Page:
In a similar way, the Energy Outlook, which contains our projections of future energy trends, has been used only internally so far. However, we feel it is part of our responsibility as a company to make important information and analysis available for public debate – all the more so if the issue at hand is as vital to all of us as is energy, its relation to economic development on one side, and to climate change on the other.BP Energy Outlook 2030
The three fossil fuels are converging on market shares of 26-27%, and the major non-fossil fuel groups on market shares of around 7% each.
Taken together, the contribution of all non-fossil fuels to growth over the next twenty years (36%) is, for the first time, larger than that of any single fossil fuel.
Renewables (including biofuels) account for 18% of the growth in energy to 2030. The rate at which renewables penetrate the global energy market is similar to the emergence of nuclear power in the 1970s and 1980s.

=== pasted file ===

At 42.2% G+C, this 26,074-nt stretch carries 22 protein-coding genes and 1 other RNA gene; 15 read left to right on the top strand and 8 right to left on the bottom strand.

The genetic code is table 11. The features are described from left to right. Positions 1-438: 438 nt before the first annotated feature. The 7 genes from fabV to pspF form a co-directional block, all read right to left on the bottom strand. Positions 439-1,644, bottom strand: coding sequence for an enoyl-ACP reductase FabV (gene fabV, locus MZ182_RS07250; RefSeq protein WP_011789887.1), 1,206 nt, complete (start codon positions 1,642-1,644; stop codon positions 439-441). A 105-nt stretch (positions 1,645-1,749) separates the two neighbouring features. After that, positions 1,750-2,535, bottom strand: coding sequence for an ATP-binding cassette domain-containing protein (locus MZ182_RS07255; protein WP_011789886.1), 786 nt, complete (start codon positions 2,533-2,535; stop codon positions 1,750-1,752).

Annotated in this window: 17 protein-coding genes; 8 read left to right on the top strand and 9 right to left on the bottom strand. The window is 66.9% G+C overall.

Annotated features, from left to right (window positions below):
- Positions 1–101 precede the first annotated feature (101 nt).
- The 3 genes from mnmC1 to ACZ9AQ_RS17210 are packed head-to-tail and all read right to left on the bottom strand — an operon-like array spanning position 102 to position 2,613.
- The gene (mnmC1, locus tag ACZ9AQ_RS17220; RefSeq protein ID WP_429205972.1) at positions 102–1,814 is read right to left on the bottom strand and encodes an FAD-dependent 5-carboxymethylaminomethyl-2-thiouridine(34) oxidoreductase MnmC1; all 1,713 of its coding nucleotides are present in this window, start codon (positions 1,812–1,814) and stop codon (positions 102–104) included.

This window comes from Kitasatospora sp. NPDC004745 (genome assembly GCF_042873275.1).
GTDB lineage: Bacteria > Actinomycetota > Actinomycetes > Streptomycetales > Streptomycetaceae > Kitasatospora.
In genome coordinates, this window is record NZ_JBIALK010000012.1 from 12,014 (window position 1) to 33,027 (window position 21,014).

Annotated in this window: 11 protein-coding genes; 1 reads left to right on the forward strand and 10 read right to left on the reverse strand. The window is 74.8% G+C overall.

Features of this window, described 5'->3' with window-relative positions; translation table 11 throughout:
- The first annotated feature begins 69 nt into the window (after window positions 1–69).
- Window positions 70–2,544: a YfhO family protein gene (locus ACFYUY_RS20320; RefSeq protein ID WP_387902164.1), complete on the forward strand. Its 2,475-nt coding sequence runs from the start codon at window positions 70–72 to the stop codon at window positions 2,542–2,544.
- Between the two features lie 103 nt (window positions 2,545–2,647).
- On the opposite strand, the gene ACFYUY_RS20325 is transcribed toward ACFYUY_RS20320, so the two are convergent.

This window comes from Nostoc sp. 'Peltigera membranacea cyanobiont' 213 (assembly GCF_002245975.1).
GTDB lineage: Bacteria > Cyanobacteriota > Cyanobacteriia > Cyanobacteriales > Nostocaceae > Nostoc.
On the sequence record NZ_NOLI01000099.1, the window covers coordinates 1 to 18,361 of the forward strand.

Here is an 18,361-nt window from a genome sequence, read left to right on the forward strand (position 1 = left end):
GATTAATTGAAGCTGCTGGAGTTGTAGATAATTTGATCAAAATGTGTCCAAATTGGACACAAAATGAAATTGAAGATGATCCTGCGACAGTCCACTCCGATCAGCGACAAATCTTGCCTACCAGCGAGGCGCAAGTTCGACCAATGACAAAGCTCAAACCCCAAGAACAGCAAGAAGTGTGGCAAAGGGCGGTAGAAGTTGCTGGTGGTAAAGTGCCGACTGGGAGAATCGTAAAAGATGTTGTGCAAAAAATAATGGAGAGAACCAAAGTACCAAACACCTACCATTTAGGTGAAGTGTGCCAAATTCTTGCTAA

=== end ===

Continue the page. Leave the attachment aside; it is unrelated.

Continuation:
- Strong growth in non-OECD energy consumption, especially of coal, translates into continued growth of global CO2 emissions. The growth of global CO2 emissions from energy averages 1.2% p.a over the next twenty years (compared to 1.9% p.a. 1990-2010), leaving emissions in 2030 27% higher than today.
- The implementation of carbon abatement policies in the OECD reduces the level of emissions in 2030, but only by 10% relative to current levels.
- Non-OECD emissions grow by 2.2% p.a. on average, up 53% by 2030. Policies in non-OECD countries focus on reducing the carbon intensity of economic growth. Carbon per unit of GDP falls by 42% by 2030, and the rate of decline accelerates steadily. By 2020-30, non- OECD emissions are growing by only 1.3% p.a., compared to 5.2% p.a. growth over 2000-2010.
- Overall, this implies some progress towards climate change goals, but not enough to put the world on a path to stabilisation at 450 ppm.